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Eriasafu Lubowa, Progressio's Development Worker who is a specialist in advocacy and communications, shares his experience and achievements so far in the capacity building of the Malawi Civil Society Organisation Nutrition Alliance (CSONA) secretariat, and its member organisations around advocacy and communication.
Team Tiwale were placed in Mzuzu, Malawi, between July and September 2016 to work with local organisation Tovwirane HIV and AIDS organisation. We were all very anxious to get started and begin work on what would turn out to be the most rewarding summer of our lives.
Lubowa Eriasafu, from Uganda, was until recently a Progressio development worker in Malawi, with Concern Worldwide Malawi (supporting the Malawi Civil Society Organisations Nutrition Alliance - CSONA), where he worked as an Advocacy and Communications Advisor. Prior to this, he worked as a Progressio development worker in Somaliland (2013-2014) with Save the Children International Somaliland, as an Organisational Capacity Building Adviser.
What is your work background?
When I first discovered that I had been accepted to go on an ICS volunteer placement in Malawi, I was obviously extremely excited and grateful to be given such an amazing opportunity. However, a big part of me was getting increasingly nervous as to how I would be able to manage to maintain my vegan diet once in Malawi.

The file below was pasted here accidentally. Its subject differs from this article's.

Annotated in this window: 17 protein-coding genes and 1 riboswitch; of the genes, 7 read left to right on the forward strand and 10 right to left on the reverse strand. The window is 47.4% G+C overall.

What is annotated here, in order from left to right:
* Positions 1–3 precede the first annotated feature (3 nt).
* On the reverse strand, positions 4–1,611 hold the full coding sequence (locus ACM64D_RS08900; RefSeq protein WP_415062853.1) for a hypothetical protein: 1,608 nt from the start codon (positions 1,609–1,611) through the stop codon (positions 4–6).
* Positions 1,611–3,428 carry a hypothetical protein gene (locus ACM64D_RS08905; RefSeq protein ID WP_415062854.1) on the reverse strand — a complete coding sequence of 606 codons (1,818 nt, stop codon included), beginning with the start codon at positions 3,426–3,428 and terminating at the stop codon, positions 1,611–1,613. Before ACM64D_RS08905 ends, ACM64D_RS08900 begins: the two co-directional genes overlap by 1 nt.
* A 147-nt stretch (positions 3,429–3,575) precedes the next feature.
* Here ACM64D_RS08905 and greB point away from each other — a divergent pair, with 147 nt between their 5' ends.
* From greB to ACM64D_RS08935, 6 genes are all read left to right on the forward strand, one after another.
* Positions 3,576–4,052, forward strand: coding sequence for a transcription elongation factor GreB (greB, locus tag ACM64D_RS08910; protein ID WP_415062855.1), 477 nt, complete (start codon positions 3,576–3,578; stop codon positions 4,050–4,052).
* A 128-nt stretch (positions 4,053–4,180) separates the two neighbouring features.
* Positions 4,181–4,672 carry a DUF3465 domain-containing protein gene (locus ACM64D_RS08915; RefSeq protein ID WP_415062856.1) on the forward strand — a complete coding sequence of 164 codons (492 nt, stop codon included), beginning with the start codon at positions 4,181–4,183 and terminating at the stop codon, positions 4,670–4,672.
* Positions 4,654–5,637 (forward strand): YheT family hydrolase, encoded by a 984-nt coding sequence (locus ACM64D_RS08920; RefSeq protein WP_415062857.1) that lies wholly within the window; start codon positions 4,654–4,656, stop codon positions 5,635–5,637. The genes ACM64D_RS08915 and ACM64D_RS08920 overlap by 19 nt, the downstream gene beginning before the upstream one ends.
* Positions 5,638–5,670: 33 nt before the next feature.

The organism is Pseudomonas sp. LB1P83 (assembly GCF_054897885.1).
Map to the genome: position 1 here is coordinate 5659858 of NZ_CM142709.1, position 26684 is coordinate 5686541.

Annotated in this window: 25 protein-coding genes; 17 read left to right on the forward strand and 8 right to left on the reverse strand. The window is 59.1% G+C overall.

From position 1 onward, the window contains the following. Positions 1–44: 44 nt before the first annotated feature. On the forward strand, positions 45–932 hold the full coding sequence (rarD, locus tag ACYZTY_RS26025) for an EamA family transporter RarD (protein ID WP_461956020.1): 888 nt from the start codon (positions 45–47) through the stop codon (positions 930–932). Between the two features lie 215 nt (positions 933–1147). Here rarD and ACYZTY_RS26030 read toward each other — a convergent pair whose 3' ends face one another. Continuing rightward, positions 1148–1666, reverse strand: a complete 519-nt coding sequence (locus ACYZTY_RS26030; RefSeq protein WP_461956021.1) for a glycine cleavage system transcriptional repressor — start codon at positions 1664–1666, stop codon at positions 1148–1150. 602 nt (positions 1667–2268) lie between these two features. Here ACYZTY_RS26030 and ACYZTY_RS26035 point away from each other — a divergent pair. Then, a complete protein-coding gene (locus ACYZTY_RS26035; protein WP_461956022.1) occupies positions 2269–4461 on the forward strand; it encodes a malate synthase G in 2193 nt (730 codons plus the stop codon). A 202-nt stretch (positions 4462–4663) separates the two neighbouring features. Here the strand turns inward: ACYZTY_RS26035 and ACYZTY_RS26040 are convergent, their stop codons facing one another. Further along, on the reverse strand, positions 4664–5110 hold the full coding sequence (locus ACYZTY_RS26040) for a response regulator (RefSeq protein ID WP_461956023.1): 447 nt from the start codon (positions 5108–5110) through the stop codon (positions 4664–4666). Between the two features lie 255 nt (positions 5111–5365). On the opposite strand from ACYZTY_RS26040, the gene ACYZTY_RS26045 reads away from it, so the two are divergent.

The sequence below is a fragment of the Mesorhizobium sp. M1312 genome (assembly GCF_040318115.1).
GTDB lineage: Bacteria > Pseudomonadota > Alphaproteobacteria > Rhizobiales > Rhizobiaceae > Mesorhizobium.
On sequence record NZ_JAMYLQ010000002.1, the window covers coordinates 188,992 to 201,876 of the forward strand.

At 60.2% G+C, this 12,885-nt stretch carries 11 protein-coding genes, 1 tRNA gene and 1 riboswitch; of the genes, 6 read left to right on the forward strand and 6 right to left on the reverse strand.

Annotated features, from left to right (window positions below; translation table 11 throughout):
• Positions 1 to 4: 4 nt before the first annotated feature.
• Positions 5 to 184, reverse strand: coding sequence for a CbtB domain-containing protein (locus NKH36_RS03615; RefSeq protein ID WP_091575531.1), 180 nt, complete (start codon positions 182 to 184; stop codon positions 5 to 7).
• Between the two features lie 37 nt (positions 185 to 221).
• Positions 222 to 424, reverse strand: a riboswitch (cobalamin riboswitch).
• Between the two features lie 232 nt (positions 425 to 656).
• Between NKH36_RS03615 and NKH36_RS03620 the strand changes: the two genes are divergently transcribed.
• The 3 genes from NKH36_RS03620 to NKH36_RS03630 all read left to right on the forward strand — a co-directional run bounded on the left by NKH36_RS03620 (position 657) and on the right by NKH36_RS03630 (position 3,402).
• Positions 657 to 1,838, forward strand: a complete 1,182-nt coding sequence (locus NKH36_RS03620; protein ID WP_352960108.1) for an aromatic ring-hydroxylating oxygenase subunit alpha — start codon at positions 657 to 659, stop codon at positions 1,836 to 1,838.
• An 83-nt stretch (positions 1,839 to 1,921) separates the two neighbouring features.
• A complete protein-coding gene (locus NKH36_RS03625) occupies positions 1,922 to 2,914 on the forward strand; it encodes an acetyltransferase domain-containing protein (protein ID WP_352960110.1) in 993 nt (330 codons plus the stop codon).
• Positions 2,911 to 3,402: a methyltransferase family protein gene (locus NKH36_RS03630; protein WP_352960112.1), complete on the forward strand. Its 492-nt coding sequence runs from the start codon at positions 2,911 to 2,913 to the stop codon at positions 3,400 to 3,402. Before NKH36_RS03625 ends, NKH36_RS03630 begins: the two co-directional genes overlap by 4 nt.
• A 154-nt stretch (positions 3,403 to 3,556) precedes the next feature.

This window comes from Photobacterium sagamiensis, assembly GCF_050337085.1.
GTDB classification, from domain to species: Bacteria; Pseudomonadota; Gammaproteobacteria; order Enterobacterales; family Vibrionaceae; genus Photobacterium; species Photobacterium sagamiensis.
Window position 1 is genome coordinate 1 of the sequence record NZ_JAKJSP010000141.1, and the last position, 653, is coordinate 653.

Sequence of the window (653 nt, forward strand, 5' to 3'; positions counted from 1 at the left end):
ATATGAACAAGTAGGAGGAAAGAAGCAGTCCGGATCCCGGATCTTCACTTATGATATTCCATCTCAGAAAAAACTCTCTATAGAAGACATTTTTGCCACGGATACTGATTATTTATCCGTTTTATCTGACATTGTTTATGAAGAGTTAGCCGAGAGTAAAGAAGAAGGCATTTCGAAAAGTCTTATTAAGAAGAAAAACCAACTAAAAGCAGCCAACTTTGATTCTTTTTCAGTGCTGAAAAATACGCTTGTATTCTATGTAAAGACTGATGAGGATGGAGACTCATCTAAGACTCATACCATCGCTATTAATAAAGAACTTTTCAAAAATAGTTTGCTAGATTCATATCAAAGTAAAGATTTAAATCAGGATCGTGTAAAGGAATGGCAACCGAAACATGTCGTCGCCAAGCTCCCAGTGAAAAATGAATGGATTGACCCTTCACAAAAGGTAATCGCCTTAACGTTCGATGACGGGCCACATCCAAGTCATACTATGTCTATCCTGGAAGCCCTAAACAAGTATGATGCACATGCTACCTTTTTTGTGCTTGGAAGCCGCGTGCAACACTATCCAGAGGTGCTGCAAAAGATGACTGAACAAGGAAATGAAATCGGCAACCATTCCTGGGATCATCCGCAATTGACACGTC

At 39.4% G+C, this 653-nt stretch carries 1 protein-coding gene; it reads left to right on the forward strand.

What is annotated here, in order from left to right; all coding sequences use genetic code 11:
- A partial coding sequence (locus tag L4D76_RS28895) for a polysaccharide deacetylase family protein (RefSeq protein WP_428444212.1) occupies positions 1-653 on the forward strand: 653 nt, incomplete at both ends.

Sparing time to volunteer with local organisation Youth Net and Counselling (YONECO) is the best thing one may think in life. This could help bring answers to some of the questions we usually have.
Different organisations work in the communities where we come from, but it becomes very difficult to understand the impact of the work they are doing to Malawian livelihoods. Now YONECO, in accordance with Progressio ICS, has got answers to these questions and worries.
I first found out about this volunteer opportunity at the beginning of August when my parents came home with an application form that I filled out and sent off to YONECO (Youth Net and Counselling). After submitting my application, I began to worry and was afraid of what the role will be like, how I could cope with other volunteers?... So, I decided to research other previous volunteer stories as well as additional information regarding the charity itself.
At pre-departure training, we had to make a list of hopes and fears from our placement. In all honesty, my biggest fears predominantly included falling ill and getting extremely sunburnt. Being ginger, I burn almost everywhere, including on a rainy day at Wimbledon, let alone in an African country in the peak of dry season. When we were arranged into our respective teams at the training, it was clear that most the gingers going to Malawi ended up placed in my group, with nearly half of us (Oli, Julia and I) having ginger, or strawberry blonde, hair.